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Monday, March 17, 2014

Parentology: Everything You Wanted to Know About the Science of Raising Children But Were Too Exhausted to Ask

Being that I do what I do for a living, I was drawn to Dalton Conley's Parentology: Everything You Wanted to Know About the Science of Raising Children But Were Too Exhausted to Ask.

When Dalton Conley's first child is brought into this world, he knows that he must raise her well in order for her to be successful. But what does "well" mean? Conley turns to the social science research behind child development to come up with the most well-laid plan of parenting he can find. He bribes his kids to do math homework, but soon discovers what rewards (or punishments) work for each of his children. Instead of ADD medication for his son he uses a placebo, and gives both of his children weird names in order to teach them self-control. It's parenting of a different order for sure--and Conley shares his lessons learned along the way.

I was initially interested in this book because I am always interested in anything having to do with pop psychology, particularly child development. After all, it's a large part of what I do. To be honest, I typically go into these kinds of books assuming the worst, so I was pleasantly surprised to find out that for the most part, the author used and properly represented research as he really did have a background in academic research. I was perturbed by some omissions regarding a couple of major theorists, but overall I could look past it to examine the book as a whole. While I was satisfied with the research, there were times where I felt like he went to the extremes in using research to justify his parenting. However, I am in no place to judge other parents and read this book with much more curiosity than judgment.

I tended to focus on the feeling that Conley was using research to justify parenting choices rather than making parenting choices based on research. The thing about what we do in empirical research is that we understand and accept things can be seen from either side. For every body of literature that supports a parenting choice, there's an additional body of literature that argues another side. I wish that more counterarguments had been presented in this book, but alas, this is one man's story and it can only be told from his perspective.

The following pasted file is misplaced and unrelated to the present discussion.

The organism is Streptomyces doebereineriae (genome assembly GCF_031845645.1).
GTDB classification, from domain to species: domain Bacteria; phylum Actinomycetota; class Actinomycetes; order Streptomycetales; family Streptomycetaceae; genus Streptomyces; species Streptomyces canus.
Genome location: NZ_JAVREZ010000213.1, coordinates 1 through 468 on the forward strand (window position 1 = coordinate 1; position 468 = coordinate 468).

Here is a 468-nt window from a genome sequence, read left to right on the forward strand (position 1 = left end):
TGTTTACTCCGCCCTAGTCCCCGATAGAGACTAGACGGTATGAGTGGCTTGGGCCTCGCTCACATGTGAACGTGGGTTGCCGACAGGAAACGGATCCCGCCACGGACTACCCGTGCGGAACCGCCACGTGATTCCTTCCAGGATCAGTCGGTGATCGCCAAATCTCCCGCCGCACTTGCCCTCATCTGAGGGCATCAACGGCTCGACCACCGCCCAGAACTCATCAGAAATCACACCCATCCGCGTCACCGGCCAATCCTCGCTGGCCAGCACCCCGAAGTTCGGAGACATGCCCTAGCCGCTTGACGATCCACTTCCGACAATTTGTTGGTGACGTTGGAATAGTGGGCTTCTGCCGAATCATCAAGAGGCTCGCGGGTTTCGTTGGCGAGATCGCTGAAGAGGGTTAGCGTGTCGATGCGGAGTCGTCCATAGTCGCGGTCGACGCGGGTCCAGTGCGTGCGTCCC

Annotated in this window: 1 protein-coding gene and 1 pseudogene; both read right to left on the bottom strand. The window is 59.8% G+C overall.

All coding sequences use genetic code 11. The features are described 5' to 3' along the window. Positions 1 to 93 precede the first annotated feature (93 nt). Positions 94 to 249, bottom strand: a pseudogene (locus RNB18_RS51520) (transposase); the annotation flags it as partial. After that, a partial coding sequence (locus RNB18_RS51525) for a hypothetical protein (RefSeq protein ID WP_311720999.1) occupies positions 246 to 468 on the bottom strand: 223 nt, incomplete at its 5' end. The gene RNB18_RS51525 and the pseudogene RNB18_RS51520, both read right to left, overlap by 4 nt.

That being said, I can tell you that I did enjoy reading this book. I appreciated that Conley came from the perspective of an academic purposely seeking out research to make informed choices. I enjoyed the stories he told about his children, and while I think that his children's names are a bit funny (his daughter is E, which I originally thought was a pseudonym, and his son is Yo), I can say that I respect his decision to not just name them what he and his wife chose, but to raise them in the way and manner he and their mother see fit regardless of popularity. While I can't say I agree with some choices, such as the willingness to call his children names such as "retarded," I think that if he believes this is his way if bonding and it's not adversely affecting his children's self-concepts, rock on, dude.

I encourage readers across the board to form your own opinions and to do your own research when it comes to things about which you have questions. There is an abundance of research as to how to make the best choices for your children, and while a lot of it is not accessible (that is: readable and understandable to the general public), there are plenty people out there that will help you interpret this information. Go forth, and build humans.

 Kindle version on left, hard copy on right.

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